Unless you’ve lived under a rock lately, I’m sure you’ve heard of Sublime Text 2 and most likely that’s your favorite code editor.

In the past I used some other code editors like Komodo Edit or Aptana Studio, but now I use Sublime Text 2 on a daily basis and I’m pretty happy with it. It’s lightweight, easy to use and has a modern UI look. But by far, the best feature is the ability to extend its functionality with plugins, a.k.a packages.

Sublime Text 2

Top things people love about Sublime

  • The Goto Anything ability (Ctrl+P) is a time saver as you can quickly jump between files. Also, the Command Pallete (Ctrl+Shift+P) is very useful when trying to switch file’s syntax for example or search/change preferences.

  • I do enjoy the Distraction Free Mode feature (Shift+F11) whenever I want to focus even more on writing code.

  • Sublime Text 2 it’s extremely customizable. That’s right, you can customize almost anything like menus, snippets and completions.

  • The community is awesome, there are a lot of free plugins in the wild, ready to fit your needs.

  • Great user interface with some great predefined color schemes. I am a big fan of the Monokai default.

Perfect Workflow in Sublime Text 2

If you want to dive into the world of Sublime Text 2, then you don’t want to miss this awesome free video course by Jeffrey Way. He’ll convince you that Sublime Text 2 is merely the best code editor available today. Warning, he’s quite convincing! :)

Package Control

First of all, you should install Sublime Package Control. It helps discovering, installing, updating and removing packages for Sublime Text 2. Alternatively, you’ll have to manually install the plugins you need.

Sublime packages

List of installed packages.

Here are some packages I’m currently using:

  • ColorPicker - A color picker right in your Sublime editor.
  • SublimeLinter - Contains linting tools for various coding languages.
  • Prefixr - No need to worry about browsers prefixing anymore.
  • LiveReload - Spare your F5 key a little more.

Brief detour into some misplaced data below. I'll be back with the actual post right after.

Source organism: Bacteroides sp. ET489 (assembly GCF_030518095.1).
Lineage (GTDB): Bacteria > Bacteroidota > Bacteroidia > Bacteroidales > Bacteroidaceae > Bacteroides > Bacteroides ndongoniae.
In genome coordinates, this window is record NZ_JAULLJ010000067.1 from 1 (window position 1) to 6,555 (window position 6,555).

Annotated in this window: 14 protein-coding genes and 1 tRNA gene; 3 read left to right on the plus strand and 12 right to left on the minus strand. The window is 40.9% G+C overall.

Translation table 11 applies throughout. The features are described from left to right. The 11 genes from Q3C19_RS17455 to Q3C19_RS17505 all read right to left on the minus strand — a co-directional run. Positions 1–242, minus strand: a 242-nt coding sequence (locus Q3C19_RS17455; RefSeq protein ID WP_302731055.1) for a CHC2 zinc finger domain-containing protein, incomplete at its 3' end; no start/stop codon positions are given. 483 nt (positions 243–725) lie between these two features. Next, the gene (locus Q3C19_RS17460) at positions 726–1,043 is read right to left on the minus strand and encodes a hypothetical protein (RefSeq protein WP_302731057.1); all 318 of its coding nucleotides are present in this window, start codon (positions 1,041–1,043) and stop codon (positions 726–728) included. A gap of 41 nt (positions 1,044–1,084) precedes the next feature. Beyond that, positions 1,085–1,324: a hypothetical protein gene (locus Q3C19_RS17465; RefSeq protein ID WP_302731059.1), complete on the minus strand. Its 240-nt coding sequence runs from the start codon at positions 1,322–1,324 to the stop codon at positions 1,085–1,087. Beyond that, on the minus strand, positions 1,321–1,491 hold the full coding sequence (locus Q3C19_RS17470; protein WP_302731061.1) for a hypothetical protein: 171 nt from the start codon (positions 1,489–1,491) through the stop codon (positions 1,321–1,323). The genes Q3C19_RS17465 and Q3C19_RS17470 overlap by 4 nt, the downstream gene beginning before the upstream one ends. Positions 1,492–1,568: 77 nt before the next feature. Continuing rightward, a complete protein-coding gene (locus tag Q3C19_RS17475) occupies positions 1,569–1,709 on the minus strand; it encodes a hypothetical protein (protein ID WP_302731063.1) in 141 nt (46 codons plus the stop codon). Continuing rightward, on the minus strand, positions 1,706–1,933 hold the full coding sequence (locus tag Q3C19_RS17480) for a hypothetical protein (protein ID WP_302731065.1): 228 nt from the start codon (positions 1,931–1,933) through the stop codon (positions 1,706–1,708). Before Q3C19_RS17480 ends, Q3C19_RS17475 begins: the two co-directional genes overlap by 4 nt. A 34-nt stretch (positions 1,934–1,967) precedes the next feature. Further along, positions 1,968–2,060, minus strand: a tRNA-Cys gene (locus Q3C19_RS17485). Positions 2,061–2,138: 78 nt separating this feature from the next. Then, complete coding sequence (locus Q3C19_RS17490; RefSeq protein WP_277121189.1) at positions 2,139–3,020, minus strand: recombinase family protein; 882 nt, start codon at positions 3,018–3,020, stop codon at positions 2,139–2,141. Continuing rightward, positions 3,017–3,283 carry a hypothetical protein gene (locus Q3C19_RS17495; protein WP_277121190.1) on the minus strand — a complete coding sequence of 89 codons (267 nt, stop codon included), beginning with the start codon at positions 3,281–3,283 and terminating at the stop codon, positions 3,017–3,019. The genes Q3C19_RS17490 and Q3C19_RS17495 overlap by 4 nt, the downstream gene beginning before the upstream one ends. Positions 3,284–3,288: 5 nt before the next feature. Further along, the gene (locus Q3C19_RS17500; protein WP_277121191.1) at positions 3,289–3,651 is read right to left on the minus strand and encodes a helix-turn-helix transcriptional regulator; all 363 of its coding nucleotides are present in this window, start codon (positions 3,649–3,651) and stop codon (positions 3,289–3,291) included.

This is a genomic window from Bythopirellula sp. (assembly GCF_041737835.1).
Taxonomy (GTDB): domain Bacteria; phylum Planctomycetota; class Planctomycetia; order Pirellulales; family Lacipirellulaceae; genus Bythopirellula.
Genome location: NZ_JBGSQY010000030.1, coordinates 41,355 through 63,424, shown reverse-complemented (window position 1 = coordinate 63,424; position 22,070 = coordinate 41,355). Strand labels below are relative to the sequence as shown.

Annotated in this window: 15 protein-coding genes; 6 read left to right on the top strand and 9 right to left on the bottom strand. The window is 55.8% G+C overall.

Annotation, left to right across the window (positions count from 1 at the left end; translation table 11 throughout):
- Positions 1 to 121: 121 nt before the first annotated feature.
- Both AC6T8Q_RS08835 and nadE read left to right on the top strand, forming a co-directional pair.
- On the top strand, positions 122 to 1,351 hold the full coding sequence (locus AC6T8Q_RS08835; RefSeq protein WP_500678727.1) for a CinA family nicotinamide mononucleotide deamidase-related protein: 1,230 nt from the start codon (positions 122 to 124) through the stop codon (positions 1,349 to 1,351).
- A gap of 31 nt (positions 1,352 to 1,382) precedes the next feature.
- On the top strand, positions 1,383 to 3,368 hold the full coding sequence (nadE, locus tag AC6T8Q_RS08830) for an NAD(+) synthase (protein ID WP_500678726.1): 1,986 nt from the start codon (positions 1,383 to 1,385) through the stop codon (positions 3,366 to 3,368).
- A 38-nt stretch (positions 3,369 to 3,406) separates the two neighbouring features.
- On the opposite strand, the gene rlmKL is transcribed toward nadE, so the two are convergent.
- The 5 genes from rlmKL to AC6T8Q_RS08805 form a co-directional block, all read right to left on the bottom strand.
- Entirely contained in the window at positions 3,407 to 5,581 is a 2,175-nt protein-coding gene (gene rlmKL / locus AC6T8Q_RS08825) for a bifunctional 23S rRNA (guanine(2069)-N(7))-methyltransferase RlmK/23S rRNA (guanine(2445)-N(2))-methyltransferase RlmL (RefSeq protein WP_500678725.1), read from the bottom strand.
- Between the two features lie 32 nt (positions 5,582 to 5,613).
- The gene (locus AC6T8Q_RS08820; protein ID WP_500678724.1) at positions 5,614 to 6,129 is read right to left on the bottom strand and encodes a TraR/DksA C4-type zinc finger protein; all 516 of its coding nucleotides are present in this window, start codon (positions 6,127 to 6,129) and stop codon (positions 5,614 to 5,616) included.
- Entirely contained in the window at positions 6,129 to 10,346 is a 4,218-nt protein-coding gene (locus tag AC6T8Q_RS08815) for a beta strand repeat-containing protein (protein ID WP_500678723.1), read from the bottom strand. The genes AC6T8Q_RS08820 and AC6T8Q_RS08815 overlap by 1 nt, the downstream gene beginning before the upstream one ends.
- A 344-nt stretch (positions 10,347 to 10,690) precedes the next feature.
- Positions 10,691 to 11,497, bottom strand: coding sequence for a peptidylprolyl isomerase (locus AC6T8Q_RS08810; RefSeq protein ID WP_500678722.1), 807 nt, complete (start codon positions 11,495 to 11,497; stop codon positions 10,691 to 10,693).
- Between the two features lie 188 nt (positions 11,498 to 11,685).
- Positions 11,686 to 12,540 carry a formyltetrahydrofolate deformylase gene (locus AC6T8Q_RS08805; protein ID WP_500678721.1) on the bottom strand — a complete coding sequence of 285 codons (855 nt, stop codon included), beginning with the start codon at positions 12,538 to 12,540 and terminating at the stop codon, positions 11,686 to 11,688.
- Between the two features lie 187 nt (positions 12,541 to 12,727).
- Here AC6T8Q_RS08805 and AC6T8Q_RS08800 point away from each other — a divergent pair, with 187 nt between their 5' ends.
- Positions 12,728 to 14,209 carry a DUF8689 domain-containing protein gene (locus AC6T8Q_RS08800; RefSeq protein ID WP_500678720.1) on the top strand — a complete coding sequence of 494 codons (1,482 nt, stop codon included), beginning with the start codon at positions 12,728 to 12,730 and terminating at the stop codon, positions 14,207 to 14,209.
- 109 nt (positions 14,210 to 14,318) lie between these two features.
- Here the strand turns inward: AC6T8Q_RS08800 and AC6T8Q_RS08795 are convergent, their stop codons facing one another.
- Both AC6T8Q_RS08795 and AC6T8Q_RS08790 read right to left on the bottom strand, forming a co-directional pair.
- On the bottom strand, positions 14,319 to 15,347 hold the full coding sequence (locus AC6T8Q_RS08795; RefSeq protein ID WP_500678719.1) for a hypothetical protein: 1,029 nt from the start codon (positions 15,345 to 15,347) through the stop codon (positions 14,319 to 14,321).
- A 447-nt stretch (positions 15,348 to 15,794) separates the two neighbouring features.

Emmet & Hayaku

Emmet (previously known as Zen Coding) is a web-developer’s toolkit that can greatly improve your HTML & CSS workflow. It’s available for multiple code editors, including Sublime Text 2 as well. Also, as mentioned in their docs, Emmet is developed and optimised for web-developers whose workflow depends on HTML/XML and CSS, but can be used with programming languages too.

If you are a Sublime Text 2 addicted and a fan of abbreviations then you may give Hayaku a try too. With Hayaku you don’t need to remember abbreviations and use cheatsheets. You can write just any way you like the abbreviations to be and Hayaku would try it’s best to guess what you need.

Custom ANT targets

Speaking of customization, I frequently use the ANT build system and running custom build targets directly from Sublime Text 2 is super useful.

Using the Command Pallete (Ctrl+Shift+P) you can easily run an ANT target just by typing its name.

Custom ANT targets

Here’s an example that contains two ANT build targets defined:

    "selector": "source.java",
    "working_dir": "${project_path}",
    "cmd": ["ant.bat"],

    "variants": [

        { "cmd": ["ant.bat", "clean"],
          "name": "Clean"

        { "cmd": ["ant.bat", "deploy-text"],
          "name": "deployText"


Don’t forget to browse the whole list of published packages. You’ll always find something useful there. My latest discovered package that I want to give it a try soon is Sublime SVN.

Good luck with coding!